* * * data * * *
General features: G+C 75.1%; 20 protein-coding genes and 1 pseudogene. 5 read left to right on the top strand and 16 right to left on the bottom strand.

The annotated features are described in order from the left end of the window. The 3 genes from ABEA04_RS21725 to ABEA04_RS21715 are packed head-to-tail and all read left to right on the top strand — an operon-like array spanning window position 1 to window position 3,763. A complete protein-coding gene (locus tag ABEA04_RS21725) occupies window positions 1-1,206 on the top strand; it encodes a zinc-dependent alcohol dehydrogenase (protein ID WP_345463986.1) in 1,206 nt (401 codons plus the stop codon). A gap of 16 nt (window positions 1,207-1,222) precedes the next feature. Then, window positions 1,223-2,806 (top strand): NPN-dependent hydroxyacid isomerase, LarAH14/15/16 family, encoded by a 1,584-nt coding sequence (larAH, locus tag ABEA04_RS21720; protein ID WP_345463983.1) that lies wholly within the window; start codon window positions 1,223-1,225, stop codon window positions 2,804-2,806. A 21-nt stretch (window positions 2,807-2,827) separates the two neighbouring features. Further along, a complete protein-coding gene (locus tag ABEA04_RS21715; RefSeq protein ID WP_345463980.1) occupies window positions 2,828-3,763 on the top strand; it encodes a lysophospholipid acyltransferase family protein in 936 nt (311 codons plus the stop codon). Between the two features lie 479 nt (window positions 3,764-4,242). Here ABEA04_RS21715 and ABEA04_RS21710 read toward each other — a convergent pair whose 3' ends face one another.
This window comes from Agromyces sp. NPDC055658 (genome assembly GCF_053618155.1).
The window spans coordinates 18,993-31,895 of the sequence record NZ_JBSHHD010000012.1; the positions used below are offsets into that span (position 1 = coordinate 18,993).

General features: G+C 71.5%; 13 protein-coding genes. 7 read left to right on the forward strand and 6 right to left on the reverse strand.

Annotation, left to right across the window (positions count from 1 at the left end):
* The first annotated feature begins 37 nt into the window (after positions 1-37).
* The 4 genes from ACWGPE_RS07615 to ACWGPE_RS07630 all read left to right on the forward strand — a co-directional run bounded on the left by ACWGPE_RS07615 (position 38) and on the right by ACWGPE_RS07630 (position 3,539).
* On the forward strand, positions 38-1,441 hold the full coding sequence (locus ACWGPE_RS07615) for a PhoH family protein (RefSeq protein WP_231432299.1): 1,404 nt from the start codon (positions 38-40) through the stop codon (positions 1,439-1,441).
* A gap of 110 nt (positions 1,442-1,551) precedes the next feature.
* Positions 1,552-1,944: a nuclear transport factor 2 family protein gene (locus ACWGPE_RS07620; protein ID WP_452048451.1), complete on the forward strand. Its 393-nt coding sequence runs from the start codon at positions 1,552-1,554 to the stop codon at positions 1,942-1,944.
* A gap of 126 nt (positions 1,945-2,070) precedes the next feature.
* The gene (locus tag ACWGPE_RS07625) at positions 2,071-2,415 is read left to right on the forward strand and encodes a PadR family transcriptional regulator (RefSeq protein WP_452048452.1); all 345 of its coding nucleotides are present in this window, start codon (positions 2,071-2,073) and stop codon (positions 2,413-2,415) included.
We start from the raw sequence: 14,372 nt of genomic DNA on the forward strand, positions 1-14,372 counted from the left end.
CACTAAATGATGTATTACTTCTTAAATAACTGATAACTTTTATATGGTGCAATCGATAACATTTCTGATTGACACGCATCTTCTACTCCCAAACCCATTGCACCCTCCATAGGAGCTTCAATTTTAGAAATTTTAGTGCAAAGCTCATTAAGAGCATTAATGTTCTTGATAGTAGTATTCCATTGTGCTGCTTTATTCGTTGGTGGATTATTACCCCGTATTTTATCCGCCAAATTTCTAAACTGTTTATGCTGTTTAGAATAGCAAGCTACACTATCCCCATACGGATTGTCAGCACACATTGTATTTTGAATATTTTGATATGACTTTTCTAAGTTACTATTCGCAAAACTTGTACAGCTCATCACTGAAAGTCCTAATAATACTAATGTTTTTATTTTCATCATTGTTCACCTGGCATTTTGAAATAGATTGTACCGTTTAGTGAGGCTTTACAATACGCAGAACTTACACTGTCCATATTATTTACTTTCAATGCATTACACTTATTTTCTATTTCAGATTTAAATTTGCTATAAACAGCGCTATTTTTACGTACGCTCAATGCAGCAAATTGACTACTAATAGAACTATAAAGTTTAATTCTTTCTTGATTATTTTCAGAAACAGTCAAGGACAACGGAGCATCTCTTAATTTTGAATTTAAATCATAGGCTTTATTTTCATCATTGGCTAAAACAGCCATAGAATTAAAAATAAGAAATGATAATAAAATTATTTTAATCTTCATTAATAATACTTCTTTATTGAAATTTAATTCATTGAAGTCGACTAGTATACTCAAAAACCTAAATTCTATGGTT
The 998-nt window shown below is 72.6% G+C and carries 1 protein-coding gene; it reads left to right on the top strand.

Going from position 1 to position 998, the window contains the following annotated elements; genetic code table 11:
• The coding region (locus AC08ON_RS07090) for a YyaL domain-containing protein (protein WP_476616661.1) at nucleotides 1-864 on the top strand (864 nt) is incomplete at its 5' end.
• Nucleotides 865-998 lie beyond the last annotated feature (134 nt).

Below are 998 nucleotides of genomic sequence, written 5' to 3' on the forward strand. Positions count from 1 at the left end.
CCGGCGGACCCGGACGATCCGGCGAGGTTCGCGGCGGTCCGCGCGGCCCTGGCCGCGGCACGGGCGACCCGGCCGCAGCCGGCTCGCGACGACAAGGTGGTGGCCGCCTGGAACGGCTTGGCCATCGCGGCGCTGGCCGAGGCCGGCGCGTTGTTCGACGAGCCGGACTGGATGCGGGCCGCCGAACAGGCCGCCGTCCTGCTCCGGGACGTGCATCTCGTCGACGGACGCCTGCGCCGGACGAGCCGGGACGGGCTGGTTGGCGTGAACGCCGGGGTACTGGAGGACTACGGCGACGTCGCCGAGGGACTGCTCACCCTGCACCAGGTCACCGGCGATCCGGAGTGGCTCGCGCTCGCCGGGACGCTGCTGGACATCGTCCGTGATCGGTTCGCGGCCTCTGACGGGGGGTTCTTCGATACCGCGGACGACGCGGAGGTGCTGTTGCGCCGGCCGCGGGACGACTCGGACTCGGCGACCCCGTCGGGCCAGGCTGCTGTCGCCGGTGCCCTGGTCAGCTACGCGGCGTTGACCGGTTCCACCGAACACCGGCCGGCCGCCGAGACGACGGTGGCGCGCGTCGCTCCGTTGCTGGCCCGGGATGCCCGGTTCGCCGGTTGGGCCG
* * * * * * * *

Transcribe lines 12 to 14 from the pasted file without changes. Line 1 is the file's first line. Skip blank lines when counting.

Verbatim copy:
* A gap of 126 nt (positions 1,945-2,070) precedes the next feature.
* The gene (locus tag ACWGPE_RS07625) at positions 2,071-2,415 is read left to right on the forward strand and encodes a PadR family transcriptional regulator (RefSeq protein WP_452048452.1); all 345 of its coding nucleotides are present in this window, start codon (positions 2,071-2,073) and stop codon (positions 2,413-2,415) included.
We start from the raw sequence: 14,372 nt of genomic DNA on the forward strand, positions 1-14,372 counted from the left end.